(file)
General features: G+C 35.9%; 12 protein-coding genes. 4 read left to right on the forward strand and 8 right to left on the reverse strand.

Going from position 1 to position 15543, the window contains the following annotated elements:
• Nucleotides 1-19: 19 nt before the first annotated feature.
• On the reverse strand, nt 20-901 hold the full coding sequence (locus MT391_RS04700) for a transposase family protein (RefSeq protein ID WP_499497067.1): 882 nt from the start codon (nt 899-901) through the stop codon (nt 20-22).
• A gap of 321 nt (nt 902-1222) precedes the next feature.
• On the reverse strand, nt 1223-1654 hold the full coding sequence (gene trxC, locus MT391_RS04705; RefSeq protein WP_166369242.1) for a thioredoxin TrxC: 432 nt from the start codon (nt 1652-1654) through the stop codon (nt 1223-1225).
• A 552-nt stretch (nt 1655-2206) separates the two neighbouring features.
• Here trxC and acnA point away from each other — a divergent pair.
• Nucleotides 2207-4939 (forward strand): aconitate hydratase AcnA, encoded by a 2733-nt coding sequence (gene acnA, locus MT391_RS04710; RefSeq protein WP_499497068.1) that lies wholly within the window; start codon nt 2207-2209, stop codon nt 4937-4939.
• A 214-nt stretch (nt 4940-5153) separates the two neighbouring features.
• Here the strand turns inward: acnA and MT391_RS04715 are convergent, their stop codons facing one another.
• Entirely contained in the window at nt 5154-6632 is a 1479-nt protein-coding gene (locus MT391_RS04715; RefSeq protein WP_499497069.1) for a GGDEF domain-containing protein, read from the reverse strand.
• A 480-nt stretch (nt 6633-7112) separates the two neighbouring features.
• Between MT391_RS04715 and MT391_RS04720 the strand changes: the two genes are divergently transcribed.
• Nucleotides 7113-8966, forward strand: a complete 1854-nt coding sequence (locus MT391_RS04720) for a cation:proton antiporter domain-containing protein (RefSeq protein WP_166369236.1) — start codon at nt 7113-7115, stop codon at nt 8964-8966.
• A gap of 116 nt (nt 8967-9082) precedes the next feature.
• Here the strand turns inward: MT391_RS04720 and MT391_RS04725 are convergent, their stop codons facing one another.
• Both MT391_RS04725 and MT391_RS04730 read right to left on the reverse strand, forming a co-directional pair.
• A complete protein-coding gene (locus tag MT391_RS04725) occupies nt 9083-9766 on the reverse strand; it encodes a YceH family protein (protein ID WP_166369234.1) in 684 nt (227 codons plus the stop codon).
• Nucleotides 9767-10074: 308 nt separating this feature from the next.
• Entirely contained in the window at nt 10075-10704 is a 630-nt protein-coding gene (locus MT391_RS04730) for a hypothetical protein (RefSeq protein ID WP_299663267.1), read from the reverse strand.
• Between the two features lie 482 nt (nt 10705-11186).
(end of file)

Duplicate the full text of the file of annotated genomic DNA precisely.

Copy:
General features: G+C 35.9%; 12 protein-coding genes. 4 read left to right on the forward strand and 8 right to left on the reverse strand.

Going from position 1 to position 15543, the window contains the following annotated elements:
• Nucleotides 1-19: 19 nt before the first annotated feature.
• On the reverse strand, nt 20-901 hold the full coding sequence (locus MT391_RS04700) for a transposase family protein (RefSeq protein ID WP_499497067.1): 882 nt from the start codon (nt 899-901) through the stop codon (nt 20-22).
• A gap of 321 nt (nt 902-1222) precedes the next feature.
• On the reverse strand, nt 1223-1654 hold the full coding sequence (gene trxC, locus MT391_RS04705; RefSeq protein WP_166369242.1) for a thioredoxin TrxC: 432 nt from the start codon (nt 1652-1654) through the stop codon (nt 1223-1225).
• A 552-nt stretch (nt 1655-2206) separates the two neighbouring features.
• Here trxC and acnA point away from each other — a divergent pair.
• Nucleotides 2207-4939 (forward strand): aconitate hydratase AcnA, encoded by a 2733-nt coding sequence (gene acnA, locus MT391_RS04710; RefSeq protein WP_499497068.1) that lies wholly within the window; start codon nt 2207-2209, stop codon nt 4937-4939.
• A 214-nt stretch (nt 4940-5153) separates the two neighbouring features.
• Here the strand turns inward: acnA and MT391_RS04715 are convergent, their stop codons facing one another.
• Entirely contained in the window at nt 5154-6632 is a 1479-nt protein-coding gene (locus MT391_RS04715; RefSeq protein WP_499497069.1) for a GGDEF domain-containing protein, read from the reverse strand.
• A 480-nt stretch (nt 6633-7112) separates the two neighbouring features.
• Between MT391_RS04715 and MT391_RS04720 the strand changes: the two genes are divergently transcribed.
• Nucleotides 7113-8966, forward strand: a complete 1854-nt coding sequence (locus MT391_RS04720) for a cation:proton antiporter domain-containing protein (RefSeq protein WP_166369236.1) — start codon at nt 7113-7115, stop codon at nt 8964-8966.
• A gap of 116 nt (nt 8967-9082) precedes the next feature.
• Here the strand turns inward: MT391_RS04720 and MT391_RS04725 are convergent, their stop codons facing one another.
• Both MT391_RS04725 and MT391_RS04730 read right to left on the reverse strand, forming a co-directional pair.
• A complete protein-coding gene (locus tag MT391_RS04725) occupies nt 9083-9766 on the reverse strand; it encodes a YceH family protein (protein ID WP_166369234.1) in 684 nt (227 codons plus the stop codon).
• Nucleotides 9767-10074: 308 nt separating this feature from the next.
• Entirely contained in the window at nt 10075-10704 is a 630-nt protein-coding gene (locus MT391_RS04730) for a hypothetical protein (RefSeq protein ID WP_299663267.1), read from the reverse strand.
• Between the two features lie 482 nt (nt 10705-11186).